Tuesday, 12 November 2013

Blasphemy & Church of the Latter Day Statinators

I am grateful to Dr Malcolm Kendrick for covering this issue.

An award winning Australian television journalist, specialising in medical research, put together 2 excellent programmes.  

Heart of the Matter Part 1 - Dietary Villains is here:

Heart of the Matter Part 2 - The Cholesterol Myth is here: 

There are many scientific papers to substantiate the research findings which overturn current dogma on dietary fat and heart disease.

Critics of these 2 tv programmes do not challenge the data with facts.  Dr Maryanne Demasai and her invited contributors are villified personally and their reputations attacked.

Our distant ancestors rooted out blasphemers and those who challenged orthodoxy (including midwives) using trial by ordeal. A woman would be dropped in water. If she drowned, she was not a witch, if she lived, she was a witch.  This was the 'damned if you do and damned if you don't' school of justice and scientific research.

I was reminded of this analogy when reading the current Wikipedia page (today it's a stub) on Dr Maryannne Demasai.  The wording is restrained, but its effect is a hatchet job on the journalist and her contributors.

One of the contributors claims that challengers to the Cholesterol orthodoxy have not proven their case.  He says he finds the idea interesting but not usable.  'A diet that substitutes polyunsaturated fats for saturated fat is healthier for the human heart'.  I have previously reported on Lipidologist Chris Masterjohn's excellent job of roundly demolishing this contention by examining the original research projects used to justify it.  He finds ample evidence of bad science, poor/changed control groups, conclusions that run counter to the data produced and other serious errors.

What constitutes blasphemy in the Church of the Latter Day Statinators?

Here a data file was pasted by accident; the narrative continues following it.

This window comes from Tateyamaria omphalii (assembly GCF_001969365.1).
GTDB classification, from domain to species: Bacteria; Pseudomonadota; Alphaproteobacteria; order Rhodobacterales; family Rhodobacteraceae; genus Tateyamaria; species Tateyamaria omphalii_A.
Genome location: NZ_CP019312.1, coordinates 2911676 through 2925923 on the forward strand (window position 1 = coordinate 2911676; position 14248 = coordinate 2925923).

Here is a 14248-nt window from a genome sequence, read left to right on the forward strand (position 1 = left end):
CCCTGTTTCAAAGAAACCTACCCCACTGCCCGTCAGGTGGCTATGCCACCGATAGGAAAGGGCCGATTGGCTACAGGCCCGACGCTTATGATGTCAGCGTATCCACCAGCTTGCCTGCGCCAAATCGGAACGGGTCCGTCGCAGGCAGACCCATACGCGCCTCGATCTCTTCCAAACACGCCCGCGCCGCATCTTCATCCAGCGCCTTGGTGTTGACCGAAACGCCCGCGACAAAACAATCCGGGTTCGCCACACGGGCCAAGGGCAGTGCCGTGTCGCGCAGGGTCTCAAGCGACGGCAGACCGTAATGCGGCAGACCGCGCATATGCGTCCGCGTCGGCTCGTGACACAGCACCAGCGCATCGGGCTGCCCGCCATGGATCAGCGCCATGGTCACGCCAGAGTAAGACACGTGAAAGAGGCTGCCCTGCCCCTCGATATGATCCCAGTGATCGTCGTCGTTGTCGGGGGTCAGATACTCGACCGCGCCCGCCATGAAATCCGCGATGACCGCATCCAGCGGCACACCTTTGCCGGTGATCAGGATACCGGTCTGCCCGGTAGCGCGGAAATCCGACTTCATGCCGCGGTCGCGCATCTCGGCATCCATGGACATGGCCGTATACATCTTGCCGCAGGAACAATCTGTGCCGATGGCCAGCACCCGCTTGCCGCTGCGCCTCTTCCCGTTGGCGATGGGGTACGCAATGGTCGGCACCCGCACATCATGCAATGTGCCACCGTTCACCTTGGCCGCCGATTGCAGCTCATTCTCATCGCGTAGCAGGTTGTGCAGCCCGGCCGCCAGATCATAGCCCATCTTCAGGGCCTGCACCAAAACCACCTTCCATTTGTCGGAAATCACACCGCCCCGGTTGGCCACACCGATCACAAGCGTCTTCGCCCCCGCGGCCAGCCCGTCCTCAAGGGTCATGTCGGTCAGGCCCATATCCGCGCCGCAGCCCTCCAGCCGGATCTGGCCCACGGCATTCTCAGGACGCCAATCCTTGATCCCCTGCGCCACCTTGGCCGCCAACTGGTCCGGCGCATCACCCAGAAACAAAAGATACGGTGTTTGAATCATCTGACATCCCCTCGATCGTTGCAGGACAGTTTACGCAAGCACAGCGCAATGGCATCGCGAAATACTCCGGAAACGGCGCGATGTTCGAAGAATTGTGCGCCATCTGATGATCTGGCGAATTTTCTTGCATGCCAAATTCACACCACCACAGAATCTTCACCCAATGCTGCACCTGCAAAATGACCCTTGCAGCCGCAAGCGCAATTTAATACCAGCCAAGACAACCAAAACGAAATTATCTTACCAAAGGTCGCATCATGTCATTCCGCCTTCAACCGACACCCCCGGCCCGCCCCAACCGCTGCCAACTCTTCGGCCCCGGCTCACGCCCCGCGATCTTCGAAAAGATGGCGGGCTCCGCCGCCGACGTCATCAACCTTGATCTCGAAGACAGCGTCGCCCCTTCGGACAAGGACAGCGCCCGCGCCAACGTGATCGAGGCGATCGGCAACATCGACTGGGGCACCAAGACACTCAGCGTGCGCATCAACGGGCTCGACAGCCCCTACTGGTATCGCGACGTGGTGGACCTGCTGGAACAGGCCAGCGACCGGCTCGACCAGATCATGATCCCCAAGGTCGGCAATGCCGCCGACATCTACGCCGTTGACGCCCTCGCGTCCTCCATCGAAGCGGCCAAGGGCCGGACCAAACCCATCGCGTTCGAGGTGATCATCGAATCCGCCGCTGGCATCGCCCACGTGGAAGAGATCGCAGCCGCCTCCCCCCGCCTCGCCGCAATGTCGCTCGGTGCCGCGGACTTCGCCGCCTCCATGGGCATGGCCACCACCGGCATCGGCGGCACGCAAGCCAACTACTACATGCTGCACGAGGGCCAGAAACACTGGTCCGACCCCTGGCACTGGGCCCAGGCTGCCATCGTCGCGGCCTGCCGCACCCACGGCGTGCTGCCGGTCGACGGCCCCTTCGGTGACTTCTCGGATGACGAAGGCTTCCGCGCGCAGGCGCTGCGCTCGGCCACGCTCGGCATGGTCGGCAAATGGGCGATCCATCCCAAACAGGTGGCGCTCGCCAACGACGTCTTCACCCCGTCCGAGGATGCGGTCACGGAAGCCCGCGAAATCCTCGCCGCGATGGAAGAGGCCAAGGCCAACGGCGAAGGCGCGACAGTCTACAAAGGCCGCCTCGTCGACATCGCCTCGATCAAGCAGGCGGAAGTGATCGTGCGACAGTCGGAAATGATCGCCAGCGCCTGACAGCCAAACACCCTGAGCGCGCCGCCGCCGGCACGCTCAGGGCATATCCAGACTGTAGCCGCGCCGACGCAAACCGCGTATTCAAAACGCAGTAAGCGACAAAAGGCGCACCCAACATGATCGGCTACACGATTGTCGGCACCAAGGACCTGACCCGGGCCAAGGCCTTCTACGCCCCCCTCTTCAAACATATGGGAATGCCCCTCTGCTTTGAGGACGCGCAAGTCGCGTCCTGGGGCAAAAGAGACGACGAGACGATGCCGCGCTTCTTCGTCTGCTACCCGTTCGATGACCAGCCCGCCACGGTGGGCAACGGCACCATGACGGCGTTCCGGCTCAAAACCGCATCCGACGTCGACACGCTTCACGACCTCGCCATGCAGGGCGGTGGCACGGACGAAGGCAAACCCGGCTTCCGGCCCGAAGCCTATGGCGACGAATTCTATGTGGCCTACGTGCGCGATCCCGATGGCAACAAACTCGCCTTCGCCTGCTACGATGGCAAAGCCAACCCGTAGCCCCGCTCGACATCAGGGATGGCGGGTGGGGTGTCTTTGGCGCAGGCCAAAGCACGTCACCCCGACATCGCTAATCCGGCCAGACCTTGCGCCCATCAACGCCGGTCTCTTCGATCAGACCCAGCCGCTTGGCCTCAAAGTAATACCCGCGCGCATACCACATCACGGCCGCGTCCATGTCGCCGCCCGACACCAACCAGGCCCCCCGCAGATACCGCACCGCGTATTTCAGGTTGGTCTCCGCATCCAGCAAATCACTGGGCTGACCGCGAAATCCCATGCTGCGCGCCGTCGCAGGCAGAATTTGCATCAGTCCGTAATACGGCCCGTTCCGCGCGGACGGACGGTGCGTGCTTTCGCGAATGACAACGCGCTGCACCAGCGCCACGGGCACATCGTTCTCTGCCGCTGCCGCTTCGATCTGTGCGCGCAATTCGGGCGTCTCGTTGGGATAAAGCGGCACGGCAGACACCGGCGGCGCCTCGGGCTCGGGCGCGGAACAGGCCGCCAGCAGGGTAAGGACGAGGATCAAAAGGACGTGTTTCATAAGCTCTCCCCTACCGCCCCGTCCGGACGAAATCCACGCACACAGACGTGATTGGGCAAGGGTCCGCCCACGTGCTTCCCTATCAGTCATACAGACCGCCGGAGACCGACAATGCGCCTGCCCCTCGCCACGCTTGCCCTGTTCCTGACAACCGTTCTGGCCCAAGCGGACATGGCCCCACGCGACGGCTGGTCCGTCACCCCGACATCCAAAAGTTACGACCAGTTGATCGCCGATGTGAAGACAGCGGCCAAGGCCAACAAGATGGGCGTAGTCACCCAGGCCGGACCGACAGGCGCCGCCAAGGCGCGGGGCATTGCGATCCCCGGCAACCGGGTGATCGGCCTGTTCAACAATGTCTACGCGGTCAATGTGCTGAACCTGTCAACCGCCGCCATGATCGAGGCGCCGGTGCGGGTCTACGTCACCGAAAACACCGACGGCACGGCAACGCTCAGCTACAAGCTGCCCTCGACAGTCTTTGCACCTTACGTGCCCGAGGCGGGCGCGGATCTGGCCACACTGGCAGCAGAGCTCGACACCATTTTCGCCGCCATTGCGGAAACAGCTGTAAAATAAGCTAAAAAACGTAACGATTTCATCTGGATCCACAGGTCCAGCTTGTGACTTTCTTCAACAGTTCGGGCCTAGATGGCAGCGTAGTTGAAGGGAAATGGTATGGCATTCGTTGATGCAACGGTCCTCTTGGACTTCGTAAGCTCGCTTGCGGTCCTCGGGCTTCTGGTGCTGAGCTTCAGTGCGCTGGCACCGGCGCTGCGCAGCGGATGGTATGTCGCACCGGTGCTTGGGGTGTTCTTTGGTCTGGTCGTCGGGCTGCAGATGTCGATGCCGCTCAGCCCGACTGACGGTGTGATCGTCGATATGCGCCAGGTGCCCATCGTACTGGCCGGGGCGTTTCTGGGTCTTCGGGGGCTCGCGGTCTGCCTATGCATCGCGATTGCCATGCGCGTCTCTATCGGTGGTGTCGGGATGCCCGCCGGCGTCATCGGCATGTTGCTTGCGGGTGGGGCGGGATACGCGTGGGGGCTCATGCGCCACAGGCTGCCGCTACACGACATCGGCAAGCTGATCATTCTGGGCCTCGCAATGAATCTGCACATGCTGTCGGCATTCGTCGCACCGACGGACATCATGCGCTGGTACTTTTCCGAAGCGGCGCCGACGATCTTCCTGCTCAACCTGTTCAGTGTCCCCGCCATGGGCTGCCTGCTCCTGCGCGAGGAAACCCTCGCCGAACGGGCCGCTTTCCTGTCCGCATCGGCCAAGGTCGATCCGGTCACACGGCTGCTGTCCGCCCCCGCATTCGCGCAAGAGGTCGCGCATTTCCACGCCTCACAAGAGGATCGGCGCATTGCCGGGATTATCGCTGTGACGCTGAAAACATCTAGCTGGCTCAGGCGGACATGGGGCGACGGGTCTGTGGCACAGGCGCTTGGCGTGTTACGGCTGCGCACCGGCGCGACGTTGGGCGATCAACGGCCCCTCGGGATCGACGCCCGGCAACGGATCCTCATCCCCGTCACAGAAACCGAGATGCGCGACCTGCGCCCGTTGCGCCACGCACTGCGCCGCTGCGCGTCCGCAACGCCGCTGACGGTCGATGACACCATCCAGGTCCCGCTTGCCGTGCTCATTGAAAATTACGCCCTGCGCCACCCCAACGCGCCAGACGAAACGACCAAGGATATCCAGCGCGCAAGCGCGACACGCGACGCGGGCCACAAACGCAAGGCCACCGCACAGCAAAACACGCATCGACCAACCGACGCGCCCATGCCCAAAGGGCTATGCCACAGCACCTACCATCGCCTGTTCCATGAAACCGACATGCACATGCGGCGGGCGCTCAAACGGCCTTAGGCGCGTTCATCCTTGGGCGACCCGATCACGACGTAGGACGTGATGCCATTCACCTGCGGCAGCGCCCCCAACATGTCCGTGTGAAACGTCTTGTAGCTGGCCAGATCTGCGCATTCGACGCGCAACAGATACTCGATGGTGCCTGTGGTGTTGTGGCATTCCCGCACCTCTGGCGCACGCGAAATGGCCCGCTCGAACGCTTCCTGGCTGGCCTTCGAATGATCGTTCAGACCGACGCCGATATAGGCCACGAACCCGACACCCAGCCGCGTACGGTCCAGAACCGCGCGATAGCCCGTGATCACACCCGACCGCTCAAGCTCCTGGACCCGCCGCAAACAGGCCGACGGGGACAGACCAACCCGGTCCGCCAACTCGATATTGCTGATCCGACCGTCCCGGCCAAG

Typically anything that frees people's minds from the orthodox dogma and poses a threat to the multi billion dollar earning power of statins and associated drugs.  If people, without heart disease, learn that they can reduce health challenges and heart disease by making changes in diet and lifestyle, then drug companies will lose their cash cows.

Dr William Davis, a heart doctor, has developed a systematic approach to diet and lifestyle that helps his patients reduce coronary arterial plaque (calcium scores) from life threatening to normal levels (and sometimes zero.)

Another conventional expert, in the second tv programme on the Cholesterol Myth,  states that publicising side effects of statins may cause people to develop them psychosomatically. Dr Duane Graveline, former NASA doctor, was a pioneering advocate of statins and took them himself.  His health declined dramatically and he slowly realised the cause, after he became unable to walk.  Many years later he still has health challenges and is one of the growing groups of medical doctors who challenge the widespread use of statins and the Cholesterol Hypothesis on heart disease.  He believes that statins attack mitochondria, the power house of each cells in the body.  Psychosomatic symptoms?  I don't think so.

I have commented before in the increasing reach of pharmaceutical companies in influencing opinion and silencing criticism.  Money in the form of funding and threat of litigation (or being stuck off) keeps many individuals and organisations 'on message'.

I chose the analogy of religious orthodoxy today when a friend sent me an email criticising Mormons.  I've yet to find a religion followed by human beings that does not have its share of embarrassing history.  I've met charming Mormons, some of whom were excellent scientists. This post is not directed at religions, but the current trend of turning any conventional dogma into a medieval faith.  

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